I find that when I am feeling down and I start to praise God and sing songs of praise, my spirits are lifted and the sadness vanishes.  When we focus on God instead of our troubles, it makes a world of different.  Let us get into the habit of petitioning God less and praising Him more.

Keeping Them Safe

Childhood is the most beautiful of all life’s seasons – Author Unknown

Remember when you were a child how you used to blow bubbles and your face lit up with excitement when you got really big ones?  Oh, the simple things in life that children enjoy.  If only they could remain in their little world of wonder, exploration, discovery and innocence.

As a parent, I wish I could keep my son in a bubble where evil people didn’t exist.  I wish he didn’t have to be told not to talk to or go anywhere with strangers.  Growing up in Guyana, children could play in safety.  When their parents weren’t around, neighbors would watch out for them.  I lived in a bubble. There were so many things I didn’t know about or was exposed to.  I never knew that sexual predators existed or ever heard about pedophilia until I moved to North America.  Maybe those things existed but I wasn’t privy to them and I’m thankful for that because I don’t know how the knowledge would have affected my childish brain.

Is it foolish or naive to want to protect your children from what is out there?  Are we helping them when we put off telling them about the dangers that exist?  There are things I wish I never knew about but would I be any better off living in ignorance?  Is ignorance really bliss?  Not in this age when lack of knowledge and little or no awareness can make the difference between our safety and harm.  Our children need to know that there are dangerous people out there who wouldn’t think twice about harming them or worse…

How do you tell them?  You can do it in such a way that they don’t get scared or anxious.  My ten year old suggests that the parent tell the child a story because a child would rather listen to a story than hear the message spoken plainly.  This reminds me of Jesus who spoke to people in parables when He wanted to teach them valuable lessons.

Other ways to keep our kids safe when they are away from home, school, in the street, the park or playground are colouring pictures, quizzes, activities or stories.  Having your child practice ‘Just say NO to strangers’ rule particularly through supervised role play gives him or her the confidence to deal if a stranger approaches and tries to trick them into getting into a car or pretends to have a lost dog or gift for the child.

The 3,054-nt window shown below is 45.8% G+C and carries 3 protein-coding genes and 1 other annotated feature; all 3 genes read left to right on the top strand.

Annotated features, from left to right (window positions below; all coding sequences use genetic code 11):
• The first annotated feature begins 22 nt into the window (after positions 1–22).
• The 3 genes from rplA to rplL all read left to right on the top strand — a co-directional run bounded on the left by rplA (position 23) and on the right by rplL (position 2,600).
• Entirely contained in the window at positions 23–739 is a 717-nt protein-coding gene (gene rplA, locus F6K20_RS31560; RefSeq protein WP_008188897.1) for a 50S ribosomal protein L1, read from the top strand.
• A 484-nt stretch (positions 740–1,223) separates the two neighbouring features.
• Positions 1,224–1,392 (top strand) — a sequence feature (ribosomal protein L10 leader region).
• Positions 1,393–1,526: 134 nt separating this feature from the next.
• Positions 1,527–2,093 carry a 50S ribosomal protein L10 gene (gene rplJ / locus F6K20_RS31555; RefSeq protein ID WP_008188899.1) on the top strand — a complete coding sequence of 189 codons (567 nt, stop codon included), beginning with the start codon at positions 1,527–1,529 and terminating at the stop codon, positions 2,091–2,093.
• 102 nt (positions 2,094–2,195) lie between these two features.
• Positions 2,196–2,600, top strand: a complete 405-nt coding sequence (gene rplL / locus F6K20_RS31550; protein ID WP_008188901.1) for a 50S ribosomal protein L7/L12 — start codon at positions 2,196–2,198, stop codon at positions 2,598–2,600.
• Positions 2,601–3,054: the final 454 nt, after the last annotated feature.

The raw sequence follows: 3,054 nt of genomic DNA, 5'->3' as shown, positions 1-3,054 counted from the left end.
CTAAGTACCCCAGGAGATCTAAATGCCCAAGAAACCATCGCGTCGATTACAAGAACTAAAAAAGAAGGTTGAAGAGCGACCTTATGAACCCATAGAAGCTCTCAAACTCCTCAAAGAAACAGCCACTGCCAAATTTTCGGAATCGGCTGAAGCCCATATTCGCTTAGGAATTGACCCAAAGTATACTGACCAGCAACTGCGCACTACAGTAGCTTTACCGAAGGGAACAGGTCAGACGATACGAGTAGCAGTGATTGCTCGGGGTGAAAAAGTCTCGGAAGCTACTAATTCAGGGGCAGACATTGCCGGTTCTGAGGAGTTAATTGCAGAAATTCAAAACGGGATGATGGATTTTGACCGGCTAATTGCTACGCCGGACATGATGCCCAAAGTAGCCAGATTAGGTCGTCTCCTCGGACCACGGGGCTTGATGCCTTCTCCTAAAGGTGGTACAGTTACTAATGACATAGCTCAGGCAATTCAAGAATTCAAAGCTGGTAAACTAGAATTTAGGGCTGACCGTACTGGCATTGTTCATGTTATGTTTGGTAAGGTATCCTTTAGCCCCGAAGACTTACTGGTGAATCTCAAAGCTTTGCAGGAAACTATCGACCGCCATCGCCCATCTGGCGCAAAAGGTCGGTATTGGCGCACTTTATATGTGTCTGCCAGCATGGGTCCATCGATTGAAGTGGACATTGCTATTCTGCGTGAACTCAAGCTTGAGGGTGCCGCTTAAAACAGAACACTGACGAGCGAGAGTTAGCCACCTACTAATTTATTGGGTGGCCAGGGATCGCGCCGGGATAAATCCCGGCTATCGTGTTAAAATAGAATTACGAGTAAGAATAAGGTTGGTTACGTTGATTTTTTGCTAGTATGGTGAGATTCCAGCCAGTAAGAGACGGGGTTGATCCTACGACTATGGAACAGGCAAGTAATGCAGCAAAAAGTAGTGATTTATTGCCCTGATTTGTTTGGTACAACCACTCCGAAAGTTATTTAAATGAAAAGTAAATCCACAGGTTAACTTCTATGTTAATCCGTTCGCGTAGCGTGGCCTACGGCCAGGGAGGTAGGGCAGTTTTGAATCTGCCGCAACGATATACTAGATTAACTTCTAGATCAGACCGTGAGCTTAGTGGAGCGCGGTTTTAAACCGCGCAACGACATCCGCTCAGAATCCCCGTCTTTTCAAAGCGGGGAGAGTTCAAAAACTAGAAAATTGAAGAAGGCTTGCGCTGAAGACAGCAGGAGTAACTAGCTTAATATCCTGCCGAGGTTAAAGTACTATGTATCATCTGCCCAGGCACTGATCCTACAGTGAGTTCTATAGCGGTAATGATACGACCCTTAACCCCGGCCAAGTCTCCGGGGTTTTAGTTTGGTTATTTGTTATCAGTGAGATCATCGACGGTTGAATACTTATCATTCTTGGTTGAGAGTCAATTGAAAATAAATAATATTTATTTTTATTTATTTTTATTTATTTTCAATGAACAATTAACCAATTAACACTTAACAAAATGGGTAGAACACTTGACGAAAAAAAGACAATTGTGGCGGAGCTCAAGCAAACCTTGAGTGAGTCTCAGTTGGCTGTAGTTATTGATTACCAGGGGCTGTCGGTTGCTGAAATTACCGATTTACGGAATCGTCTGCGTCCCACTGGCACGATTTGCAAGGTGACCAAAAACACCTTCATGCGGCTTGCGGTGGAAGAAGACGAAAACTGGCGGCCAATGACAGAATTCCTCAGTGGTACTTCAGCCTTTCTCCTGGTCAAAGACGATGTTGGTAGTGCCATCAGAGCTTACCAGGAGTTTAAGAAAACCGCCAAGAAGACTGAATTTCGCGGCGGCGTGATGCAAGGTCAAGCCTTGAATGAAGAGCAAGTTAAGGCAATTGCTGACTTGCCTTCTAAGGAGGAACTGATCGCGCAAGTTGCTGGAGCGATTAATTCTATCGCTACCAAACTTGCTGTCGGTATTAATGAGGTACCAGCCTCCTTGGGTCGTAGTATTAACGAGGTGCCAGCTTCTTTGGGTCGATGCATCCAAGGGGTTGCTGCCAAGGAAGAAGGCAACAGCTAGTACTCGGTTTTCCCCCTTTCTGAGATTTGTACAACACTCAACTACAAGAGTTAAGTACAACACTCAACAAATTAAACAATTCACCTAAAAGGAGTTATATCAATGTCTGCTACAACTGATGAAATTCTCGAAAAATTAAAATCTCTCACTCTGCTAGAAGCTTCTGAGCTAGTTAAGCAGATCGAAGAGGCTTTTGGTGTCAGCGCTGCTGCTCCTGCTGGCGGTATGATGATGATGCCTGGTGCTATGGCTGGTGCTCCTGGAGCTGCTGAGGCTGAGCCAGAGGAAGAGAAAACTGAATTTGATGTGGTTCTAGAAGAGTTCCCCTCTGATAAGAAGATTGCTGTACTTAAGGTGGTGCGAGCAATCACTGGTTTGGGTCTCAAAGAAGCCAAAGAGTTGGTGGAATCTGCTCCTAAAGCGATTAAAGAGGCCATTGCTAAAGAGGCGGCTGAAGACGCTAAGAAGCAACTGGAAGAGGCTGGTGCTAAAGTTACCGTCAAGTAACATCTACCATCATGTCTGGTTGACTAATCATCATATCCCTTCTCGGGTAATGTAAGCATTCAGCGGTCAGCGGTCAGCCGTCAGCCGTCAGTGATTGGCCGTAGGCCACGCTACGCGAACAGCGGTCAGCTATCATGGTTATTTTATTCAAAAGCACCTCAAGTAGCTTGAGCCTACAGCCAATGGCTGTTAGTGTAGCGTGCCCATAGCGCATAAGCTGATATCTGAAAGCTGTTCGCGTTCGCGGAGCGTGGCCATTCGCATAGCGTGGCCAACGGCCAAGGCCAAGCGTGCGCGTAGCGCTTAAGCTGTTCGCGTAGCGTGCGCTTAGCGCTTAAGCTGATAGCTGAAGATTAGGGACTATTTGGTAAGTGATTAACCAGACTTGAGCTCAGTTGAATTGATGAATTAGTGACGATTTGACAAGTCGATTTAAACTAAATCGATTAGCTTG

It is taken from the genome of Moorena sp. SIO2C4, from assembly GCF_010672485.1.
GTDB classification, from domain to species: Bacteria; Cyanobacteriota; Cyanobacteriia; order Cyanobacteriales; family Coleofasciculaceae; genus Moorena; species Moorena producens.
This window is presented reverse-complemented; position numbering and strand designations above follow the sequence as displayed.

To find websites that may help parents, teachers or caretakers to teach children about stranger danger and child protection, please click on this link.  In the News clip featuring Safety Now – Stranger Danger, parents were disturbed to see how a friendly stranger was able to lure some children away to help him to find his lost dog.  At the end of the video, the following tips are given:

  • Don’t take you eyes off the child
  • The child should back away
  • The child should yell and run to a parent

Dr. Phil said that there are steps we can take to protect our kids without scaring them.  Here are the steps:

  • Talk to your kids early and often. Teach them to self-protect. Don’t be afraid that you’ll make them paranoid. Children actually feel empowered when they feel understand that they have the power to protect themselves.
  • Don’t ask children to deal with adult issues. Explain things in terms they can understand, such as good and evil. Don’t share the gory details with them.
  • Tell your kids to avoid strangers. Adults just don’t ask kids for directions.
  • While it’s important for children to respect adults and those in authority, give them permission to act impolite, rude, or scream and yell when they feel that something’s not right. It’s OK for them to make a scene or to yell for help, and let them know they will not get in trouble if they were mistaken.
  • Teach kids to yell with specificity: “This is not my Daddy!” or “Somebody help me!”

The safety of our children is our responsibility.   They have a right to grow up and feel safe.

Sources:  Free for Kids; YouTube; Quotey Quotes; Dr. Phil

World Water Day

Photo:  Hope Spring Water

Imagine this is your daughter fetching water in the container on top of her head.  It’s heavy and who knows how long she had to travel to find it.  This is the reality of girls in Africa and Asia.